With the aim to end “cookie banner terror”, privacy group noyb has issued 500 draft complaints to companies who use unlawful cookie banners.
The group explained that by law users must given a clear yes/no option - however most banniers do not comply with GDPR requirements. Subsequently, noyb developed a software that recognizes different types of unlawful cookie banners and automatically generates complaints.
The ‘cookie banner terror’ could see more than 10,000 complaints being filed across Europe.
In a blog post, the group explains that cookier banners appear at every corner of the web and has made it extremely complicated for users to click anything but the ‘accept’ button. Companies use “dark patterns” to get more than 90% of users to ‘agree’ when statistics show that just 3% of users actually want to agree.
Max Schrems, Chair of noyb:
“A whole industry of consultants and designers develop crazy click labyrinths to ensure imaginary consent rates. Frustrating people into clicking ‘okay’ is a clear violation of the GDPR’s principles. Under the law, companies must facilitate users to express their choice and design systems fairly. Companies openly admit that only 3% of all users actually want to accept cookies, but more than 90% can be nudged into clicking the ‘agree’ button.”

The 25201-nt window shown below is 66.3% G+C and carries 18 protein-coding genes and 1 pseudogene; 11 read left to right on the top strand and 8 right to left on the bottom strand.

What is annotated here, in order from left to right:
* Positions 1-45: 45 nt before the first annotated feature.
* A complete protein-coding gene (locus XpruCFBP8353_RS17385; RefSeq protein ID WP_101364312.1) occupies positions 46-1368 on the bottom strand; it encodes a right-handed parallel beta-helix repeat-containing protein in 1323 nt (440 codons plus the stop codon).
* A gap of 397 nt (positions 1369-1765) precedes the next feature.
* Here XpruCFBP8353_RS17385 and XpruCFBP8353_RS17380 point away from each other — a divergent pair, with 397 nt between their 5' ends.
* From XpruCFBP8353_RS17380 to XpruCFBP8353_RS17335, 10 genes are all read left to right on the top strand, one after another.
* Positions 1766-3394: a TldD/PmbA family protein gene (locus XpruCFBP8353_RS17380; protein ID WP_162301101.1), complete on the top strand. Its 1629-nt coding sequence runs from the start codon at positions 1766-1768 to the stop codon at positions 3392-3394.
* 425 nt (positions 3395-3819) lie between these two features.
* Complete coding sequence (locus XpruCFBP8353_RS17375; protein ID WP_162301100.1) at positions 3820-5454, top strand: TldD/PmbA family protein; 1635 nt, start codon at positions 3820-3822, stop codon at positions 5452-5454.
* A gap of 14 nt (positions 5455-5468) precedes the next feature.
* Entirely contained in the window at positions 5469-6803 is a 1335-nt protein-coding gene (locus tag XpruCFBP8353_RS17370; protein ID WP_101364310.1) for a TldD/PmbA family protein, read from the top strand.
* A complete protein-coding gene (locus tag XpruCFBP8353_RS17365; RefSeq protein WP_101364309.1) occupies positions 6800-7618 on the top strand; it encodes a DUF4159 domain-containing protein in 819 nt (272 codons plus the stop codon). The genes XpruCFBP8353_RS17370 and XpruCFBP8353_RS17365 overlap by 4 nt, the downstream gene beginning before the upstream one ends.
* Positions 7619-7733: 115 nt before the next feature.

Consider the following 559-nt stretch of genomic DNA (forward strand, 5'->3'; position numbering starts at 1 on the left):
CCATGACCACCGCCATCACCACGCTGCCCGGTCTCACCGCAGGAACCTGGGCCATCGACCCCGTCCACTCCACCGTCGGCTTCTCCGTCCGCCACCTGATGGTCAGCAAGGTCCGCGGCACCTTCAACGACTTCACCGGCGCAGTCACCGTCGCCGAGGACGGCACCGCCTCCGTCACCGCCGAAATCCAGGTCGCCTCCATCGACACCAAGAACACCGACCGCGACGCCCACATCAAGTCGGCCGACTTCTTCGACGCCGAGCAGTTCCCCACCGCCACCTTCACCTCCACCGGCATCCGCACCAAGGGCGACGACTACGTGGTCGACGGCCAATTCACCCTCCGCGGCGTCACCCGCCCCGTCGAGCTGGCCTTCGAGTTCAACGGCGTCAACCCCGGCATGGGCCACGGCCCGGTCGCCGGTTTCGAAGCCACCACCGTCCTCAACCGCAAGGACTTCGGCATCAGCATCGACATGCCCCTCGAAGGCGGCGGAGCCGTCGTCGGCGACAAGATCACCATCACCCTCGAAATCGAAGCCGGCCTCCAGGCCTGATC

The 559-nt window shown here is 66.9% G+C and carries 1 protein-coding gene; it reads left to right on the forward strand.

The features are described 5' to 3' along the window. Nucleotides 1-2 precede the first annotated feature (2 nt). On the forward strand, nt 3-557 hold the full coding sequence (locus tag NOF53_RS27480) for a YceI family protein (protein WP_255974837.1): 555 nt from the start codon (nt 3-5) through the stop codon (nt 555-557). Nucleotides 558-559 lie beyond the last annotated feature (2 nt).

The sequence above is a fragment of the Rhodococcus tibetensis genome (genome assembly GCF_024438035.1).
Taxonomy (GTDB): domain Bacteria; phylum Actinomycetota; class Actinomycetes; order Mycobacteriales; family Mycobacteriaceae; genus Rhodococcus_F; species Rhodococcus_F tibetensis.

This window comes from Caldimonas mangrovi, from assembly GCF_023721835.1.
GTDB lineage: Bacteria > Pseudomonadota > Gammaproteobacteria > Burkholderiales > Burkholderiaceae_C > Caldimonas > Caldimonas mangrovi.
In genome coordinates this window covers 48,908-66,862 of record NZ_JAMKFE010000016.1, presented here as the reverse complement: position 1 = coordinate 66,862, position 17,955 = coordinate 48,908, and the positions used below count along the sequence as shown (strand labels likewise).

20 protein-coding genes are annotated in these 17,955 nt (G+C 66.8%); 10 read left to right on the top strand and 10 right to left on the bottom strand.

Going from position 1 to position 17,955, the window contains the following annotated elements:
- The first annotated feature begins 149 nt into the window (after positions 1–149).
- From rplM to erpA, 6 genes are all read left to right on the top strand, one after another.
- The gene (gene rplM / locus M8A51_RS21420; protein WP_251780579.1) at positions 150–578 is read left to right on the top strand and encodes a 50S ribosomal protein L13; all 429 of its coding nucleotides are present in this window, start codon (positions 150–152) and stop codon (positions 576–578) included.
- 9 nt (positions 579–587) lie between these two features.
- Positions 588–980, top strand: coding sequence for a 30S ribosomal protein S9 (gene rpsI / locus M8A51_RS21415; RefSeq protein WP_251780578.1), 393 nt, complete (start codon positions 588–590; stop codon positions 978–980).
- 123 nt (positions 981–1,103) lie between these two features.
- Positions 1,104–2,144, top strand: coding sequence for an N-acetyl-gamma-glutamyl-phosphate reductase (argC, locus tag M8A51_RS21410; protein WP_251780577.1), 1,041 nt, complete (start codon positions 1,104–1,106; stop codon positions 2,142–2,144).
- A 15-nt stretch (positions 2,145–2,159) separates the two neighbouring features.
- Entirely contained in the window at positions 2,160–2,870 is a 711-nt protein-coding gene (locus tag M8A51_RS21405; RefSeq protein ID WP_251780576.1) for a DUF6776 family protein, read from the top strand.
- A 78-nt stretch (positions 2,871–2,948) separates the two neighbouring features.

This has resulted in users blaming GDPR for the annoying situation, when in fact the blame lies on companies misusing designs in violation of the law.
“Some companies are clearly trying everything to make privacy a hassle for users, when they have a duty to make it as simple as possible. Almost all situations in which users are confronted with data protection are designed by companies. They often deliberately make the designs of privacy settings a nightmare, but at the same time blame the GDPR for it. This narrative is repeated on hundreds of pages, so users start to think that these crazy banners are required by law.”
Companies are served with an informal draft complaint and a step-by-step guide on how to change software settings to comply with the law. Companies have been given a one-month grace period to comply with EU laws before filing a formal complaint with the relevant authority.
“We want to ensure compliance, ideally without filing cases. If a company however continues to violate the law, we are ready to enforce users’ rights.”
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